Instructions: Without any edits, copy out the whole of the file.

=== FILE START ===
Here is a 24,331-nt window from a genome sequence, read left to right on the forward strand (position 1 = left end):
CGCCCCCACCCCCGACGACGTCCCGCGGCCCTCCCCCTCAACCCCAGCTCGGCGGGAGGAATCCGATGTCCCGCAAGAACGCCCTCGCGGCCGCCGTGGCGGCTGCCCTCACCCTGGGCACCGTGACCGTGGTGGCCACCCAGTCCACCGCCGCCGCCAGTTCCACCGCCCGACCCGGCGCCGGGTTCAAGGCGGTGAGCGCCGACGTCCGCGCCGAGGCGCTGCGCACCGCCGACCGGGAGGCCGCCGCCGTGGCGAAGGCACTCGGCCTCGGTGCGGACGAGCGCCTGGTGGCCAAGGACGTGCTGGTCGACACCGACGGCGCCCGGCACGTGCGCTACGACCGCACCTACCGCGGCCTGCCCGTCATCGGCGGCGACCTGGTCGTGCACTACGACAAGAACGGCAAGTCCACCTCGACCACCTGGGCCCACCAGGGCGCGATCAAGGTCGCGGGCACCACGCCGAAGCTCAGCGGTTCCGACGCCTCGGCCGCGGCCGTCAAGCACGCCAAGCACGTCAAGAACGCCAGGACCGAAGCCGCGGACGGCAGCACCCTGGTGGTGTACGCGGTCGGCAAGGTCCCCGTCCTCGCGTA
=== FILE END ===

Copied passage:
Here is a 24,331-nt window from a genome sequence, read left to right on the forward strand (position 1 = left end):
CGCCCCCACCCCCGACGACGTCCCGCGGCCCTCCCCCTCAACCCCAGCTCGGCGGGAGGAATCCGATGTCCCGCAAGAACGCCCTCGCGGCCGCCGTGGCGGCTGCCCTCACCCTGGGCACCGTGACCGTGGTGGCCACCCAGTCCACCGCCGCCGCCAGTTCCACCGCCCGACCCGGCGCCGGGTTCAAGGCGGTGAGCGCCGACGTCCGCGCCGAGGCGCTGCGCACCGCCGACCGGGAGGCCGCCGCCGTGGCGAAGGCACTCGGCCTCGGTGCGGACGAGCGCCTGGTGGCCAAGGACGTGCTGGTCGACACCGACGGCGCCCGGCACGTGCGCTACGACCGCACCTACCGCGGCCTGCCCGTCATCGGCGGCGACCTGGTCGTGCACTACGACAAGAACGGCAAGTCCACCTCGACCACCTGGGCCCACCAGGGCGCGATCAAGGTCGCGGGCACCACGCCGAAGCTCAGCGGTTCCGACGCCTCGGCCGCGGCCGTCAAGCACGCCAAGCACGTCAAGAACGCCAGGACCGAAGCCGCGGACGGCAGCACCCTGGTGGTGTACGCGGTCGGCAAGGTCCCCGTCCTCGCGTA